Death and Dying from Cancer

The American Cancer Society announced that cancer deaths have declined for 25 consecutive years. The national cancer death rate fell each year from 1991 to 2016 by 27%, according to a study published Jan. 8.

Still, the research predicts 1,762,450 new cancer cases this year – and 606,880 deaths.

Planning ahead for death will save you and loved ones added stress during an already stressful time. Among the benefits of being prepared for the end:

  • Empowering the patient to be active in their legacy.
  • Peace of mind that you are abiding by the patient’s wishes.
  • Knowing where essential documents are filed before you need them.
  • Avoiding legal entanglements over healthcare and financial decisions.

Frequently this means managing medical paperwork, including medications and in-house care. Preparing for end-of-life is constant change. However, embracing the new “normal” will ease angst within the patient. It also may seem overwhelming – but understand what is going to happen will make the inevitable easier for family and friends.

No one wants to dwell on losing someone they love. Still, it is imperative to prepare for death. … Take time to say, “I love you.” Tell your loved one how much they mean to you. Make a record of their life – funny stories, meaningful memories, favorite recipes.

We understand the anxieties and fears that accompany the overall care for the terminally ill. If you are struggling with grief, speak with a support specialist. Caregiver support groups are available. You can share experiences and learn from how others dealt with the death of a loved one.

Final Days: What to Expect

People facing the end-of-life stage have unique needs. Preparing for the inevitable is prudent for the patient, caregiver, family, and friends. Yes, it is morbid, but it also can shed a warming light on a difficult time in life.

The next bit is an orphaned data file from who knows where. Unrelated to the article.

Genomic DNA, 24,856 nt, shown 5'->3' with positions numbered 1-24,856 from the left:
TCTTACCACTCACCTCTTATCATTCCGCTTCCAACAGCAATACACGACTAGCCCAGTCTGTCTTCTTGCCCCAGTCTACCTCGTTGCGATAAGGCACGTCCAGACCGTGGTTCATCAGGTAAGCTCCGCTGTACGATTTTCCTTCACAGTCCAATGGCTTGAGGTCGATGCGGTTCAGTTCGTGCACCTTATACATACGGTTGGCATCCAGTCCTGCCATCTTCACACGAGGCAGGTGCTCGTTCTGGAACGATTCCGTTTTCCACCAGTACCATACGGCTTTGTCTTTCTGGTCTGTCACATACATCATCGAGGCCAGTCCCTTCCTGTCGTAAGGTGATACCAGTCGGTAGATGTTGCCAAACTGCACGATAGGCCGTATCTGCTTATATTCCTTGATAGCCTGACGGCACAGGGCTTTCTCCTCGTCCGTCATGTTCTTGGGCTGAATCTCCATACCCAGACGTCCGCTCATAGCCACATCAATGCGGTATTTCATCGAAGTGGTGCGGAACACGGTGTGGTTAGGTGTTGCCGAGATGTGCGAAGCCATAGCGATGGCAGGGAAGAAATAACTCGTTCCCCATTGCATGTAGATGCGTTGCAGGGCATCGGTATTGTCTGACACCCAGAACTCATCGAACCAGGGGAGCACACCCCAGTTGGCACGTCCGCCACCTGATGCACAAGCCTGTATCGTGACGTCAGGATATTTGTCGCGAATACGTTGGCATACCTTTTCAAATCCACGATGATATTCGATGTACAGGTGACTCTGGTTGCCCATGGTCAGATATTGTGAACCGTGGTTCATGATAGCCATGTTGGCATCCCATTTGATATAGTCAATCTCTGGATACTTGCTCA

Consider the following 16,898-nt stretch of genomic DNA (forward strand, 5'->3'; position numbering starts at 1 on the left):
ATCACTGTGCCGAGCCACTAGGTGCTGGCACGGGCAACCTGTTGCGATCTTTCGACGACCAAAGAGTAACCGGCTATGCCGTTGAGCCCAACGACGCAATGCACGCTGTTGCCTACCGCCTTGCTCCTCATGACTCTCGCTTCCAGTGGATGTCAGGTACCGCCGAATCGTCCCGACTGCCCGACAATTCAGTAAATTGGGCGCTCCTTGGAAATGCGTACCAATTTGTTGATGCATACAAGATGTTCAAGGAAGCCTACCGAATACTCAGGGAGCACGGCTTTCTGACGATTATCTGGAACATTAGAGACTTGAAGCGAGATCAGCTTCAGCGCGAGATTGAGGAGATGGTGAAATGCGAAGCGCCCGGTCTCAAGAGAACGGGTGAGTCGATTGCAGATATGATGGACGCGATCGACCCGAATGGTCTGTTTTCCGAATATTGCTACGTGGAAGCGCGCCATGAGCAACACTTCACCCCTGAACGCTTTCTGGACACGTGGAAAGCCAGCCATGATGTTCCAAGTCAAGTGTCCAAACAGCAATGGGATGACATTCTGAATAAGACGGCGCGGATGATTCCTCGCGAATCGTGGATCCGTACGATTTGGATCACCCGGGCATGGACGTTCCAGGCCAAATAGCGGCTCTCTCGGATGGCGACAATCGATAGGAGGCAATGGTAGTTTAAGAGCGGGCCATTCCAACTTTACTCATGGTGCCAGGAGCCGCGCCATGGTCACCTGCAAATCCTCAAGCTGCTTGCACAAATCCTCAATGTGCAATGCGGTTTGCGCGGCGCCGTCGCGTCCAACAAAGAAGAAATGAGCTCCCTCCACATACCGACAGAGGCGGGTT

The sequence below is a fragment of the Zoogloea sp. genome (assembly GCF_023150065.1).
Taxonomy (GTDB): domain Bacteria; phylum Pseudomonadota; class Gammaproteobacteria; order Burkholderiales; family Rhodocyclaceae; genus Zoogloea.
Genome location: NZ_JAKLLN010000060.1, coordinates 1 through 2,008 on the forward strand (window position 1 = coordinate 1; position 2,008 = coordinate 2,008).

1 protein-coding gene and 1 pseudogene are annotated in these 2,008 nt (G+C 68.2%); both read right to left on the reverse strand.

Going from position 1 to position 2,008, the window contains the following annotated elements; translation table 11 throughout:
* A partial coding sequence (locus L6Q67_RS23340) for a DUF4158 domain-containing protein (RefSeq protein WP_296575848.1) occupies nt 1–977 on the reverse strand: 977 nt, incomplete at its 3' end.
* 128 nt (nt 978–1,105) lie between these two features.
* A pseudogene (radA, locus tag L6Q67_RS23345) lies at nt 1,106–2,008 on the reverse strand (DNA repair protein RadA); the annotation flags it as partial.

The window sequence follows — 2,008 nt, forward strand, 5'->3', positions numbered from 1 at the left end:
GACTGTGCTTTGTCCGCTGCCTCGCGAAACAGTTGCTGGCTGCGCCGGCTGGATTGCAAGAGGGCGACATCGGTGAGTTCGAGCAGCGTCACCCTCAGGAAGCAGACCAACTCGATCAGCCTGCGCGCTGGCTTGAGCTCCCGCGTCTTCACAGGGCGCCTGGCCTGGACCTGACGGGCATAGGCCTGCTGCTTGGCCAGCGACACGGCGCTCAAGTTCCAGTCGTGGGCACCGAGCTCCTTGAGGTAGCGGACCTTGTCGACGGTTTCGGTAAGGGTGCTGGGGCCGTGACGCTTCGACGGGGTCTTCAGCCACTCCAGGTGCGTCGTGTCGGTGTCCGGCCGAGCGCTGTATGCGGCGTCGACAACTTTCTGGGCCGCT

Generally, the final weeks of a cancer patient’s life will include:

  • Loss of appetite.
  • Exhaustion, weakness, and desire to sleep.
  • Loss of interest and the inability to concentrate.

During this time, you can provide comfort and care as they begin to exhibit the signs of dying from cancer. Spending time with the loved one (even if it’s only sitting with them) can relieve angst. But, if the patient becomes confused or angry, do not get mad or lash out. Concentrate on making this time as smooth as possible for the patient.

Discuss with the patient’s healthcare professionals about the different types of care:

Palliative care focuses on relief from mental stress, pain, physical stress, and symptoms.

Hospice care often centers around end-of-life with medical, psychological, and spiritual support. The goal is comfort, dignity, and peace.

There are signs to look for during the final days:

  • Restlessness
  • Skin cools or changes color
  • Confusion and deliriousness
  • Inability to control bladder and bowels
  • “Rattling” (caused by fluids in the throat)

There also are several essential items to ensure are in place:

Will – a legal document detailing your wishes about how to distribute property at death.

Advance Directive – a written statement of a person’s wishes regarding medical treatment.

Medical power of attorney – a legal document authorizing someone to make medical decisions on your behalf.

Financial power of attorney – a legal document granting someone the authority to act on your behalf in financial matters.

Plan for funeral arrangements – choose the type of service you want to have and how to personalize the service.

Letting Go: Final Act of Love

In the final days, a dying patient’s body will begin to shut down. Understand that the body’s functions will cease; this is not a medical emergency.

It is natural for people to try to “hold on” during this time. You can reassure the dying person; it is OK to “let go.” Their pain and discomfort will be eased in death – and often, that is a great comfort for loved ones left behind.

There are personal ways you can say good-bye – holding hands, lying in bed with the person, talking. These are intimate moments. It’s OK to cry; tears express love.

When the final moment arrives, breathing and heartbeat cease. The jaw will relax, and the eyes may be in a fixed stare. When death occurs, gather your emotions; taking care of you is crucial.

There are physical, emotional, and spiritual needs that must be addressed. Realizing the various needs before death will help you make the best decisions regarding how you honor the values, beliefs, and lifestyle of the patient.

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